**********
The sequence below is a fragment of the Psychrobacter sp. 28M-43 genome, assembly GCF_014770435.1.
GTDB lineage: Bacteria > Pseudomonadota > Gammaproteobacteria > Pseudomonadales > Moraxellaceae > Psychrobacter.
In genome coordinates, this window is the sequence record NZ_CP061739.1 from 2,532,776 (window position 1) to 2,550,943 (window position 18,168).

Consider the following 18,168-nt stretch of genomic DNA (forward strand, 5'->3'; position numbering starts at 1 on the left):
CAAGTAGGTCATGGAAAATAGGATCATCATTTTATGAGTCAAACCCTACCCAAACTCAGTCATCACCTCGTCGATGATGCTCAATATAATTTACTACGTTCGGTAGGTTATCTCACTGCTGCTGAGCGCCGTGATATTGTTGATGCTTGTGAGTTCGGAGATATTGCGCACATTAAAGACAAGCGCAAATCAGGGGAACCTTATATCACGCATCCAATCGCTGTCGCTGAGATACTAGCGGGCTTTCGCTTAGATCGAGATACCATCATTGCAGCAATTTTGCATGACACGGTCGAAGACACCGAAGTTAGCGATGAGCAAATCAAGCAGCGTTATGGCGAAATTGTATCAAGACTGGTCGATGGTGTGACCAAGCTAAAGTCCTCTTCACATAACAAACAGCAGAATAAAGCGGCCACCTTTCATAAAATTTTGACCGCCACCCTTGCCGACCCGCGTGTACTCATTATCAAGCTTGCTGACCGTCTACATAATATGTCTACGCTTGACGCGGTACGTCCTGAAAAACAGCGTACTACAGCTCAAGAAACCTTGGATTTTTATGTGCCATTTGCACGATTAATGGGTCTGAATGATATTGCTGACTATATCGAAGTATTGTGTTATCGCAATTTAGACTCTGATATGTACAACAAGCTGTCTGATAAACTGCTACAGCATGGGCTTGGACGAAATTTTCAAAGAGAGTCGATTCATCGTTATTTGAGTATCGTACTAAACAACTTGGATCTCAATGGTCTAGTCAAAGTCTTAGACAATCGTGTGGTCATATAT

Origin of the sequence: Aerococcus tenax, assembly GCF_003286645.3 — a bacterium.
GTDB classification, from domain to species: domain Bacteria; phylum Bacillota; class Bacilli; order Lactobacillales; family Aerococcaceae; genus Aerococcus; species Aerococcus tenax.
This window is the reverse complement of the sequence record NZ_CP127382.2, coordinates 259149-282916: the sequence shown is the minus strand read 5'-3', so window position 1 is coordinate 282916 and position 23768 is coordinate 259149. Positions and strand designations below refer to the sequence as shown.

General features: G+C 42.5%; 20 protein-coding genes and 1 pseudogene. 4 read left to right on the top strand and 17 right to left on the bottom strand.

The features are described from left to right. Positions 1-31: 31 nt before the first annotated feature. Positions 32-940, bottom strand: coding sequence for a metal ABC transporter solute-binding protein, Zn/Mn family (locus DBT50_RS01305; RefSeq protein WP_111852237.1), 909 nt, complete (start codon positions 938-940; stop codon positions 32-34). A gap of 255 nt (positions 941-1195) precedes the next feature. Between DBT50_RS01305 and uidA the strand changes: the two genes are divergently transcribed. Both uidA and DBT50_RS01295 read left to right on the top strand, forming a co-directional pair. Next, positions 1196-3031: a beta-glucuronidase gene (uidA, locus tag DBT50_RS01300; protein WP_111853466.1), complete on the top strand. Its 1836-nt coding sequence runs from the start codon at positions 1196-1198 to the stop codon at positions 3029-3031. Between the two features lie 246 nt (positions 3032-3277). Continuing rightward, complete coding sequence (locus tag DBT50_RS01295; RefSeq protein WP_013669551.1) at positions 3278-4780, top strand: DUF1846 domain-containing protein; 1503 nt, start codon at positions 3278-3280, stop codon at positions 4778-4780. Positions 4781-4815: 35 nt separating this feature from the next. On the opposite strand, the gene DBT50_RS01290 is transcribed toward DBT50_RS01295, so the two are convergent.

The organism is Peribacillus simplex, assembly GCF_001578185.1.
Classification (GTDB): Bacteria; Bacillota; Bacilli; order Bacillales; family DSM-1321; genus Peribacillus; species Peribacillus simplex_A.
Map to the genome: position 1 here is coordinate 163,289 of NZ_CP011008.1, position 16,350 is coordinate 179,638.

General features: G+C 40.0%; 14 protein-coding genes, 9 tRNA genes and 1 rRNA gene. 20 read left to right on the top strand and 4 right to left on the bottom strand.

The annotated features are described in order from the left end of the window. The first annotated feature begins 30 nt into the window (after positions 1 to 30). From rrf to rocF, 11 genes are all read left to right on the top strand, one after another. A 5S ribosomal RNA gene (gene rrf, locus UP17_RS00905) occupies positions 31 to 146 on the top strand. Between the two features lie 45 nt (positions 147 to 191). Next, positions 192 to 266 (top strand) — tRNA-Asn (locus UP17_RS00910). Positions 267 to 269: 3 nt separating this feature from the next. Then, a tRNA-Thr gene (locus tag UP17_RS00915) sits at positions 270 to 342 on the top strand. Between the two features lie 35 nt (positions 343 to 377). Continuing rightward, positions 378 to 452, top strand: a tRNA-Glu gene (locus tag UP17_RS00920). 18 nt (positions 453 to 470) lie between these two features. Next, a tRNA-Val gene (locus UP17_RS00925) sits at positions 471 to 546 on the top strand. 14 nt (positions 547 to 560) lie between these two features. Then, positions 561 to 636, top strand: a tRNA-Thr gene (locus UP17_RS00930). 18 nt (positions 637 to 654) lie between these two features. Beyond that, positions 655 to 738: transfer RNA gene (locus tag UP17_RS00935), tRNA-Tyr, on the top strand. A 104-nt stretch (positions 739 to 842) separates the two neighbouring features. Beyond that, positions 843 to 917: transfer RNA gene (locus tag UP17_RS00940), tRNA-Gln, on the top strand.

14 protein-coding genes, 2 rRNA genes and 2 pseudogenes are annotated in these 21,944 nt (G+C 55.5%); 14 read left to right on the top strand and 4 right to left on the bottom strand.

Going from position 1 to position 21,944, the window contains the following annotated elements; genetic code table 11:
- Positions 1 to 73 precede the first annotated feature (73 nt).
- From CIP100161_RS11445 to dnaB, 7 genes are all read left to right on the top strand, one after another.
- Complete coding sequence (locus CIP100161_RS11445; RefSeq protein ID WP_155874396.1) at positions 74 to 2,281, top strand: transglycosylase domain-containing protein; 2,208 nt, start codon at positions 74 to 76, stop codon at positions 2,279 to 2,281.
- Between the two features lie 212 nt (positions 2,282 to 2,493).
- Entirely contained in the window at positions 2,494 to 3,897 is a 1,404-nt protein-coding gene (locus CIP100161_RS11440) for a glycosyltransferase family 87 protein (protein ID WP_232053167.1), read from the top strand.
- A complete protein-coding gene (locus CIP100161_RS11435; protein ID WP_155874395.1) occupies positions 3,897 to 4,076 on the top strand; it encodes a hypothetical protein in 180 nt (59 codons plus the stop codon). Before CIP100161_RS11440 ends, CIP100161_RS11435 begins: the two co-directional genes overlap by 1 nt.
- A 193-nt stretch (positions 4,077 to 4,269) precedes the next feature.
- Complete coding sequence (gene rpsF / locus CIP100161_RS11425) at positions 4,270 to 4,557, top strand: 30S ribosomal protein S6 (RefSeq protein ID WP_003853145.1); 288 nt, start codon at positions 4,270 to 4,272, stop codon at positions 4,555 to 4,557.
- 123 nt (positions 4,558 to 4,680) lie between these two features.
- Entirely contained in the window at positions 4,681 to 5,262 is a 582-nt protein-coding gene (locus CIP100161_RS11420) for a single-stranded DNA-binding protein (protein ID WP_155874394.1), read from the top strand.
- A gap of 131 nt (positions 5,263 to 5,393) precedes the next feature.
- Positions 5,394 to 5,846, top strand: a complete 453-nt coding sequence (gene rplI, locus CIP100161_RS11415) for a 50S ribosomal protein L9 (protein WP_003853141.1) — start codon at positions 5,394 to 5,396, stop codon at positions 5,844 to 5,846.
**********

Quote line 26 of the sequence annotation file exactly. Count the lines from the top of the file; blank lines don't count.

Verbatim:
- 123 nt (positions 4,558 to 4,680) lie between these two features.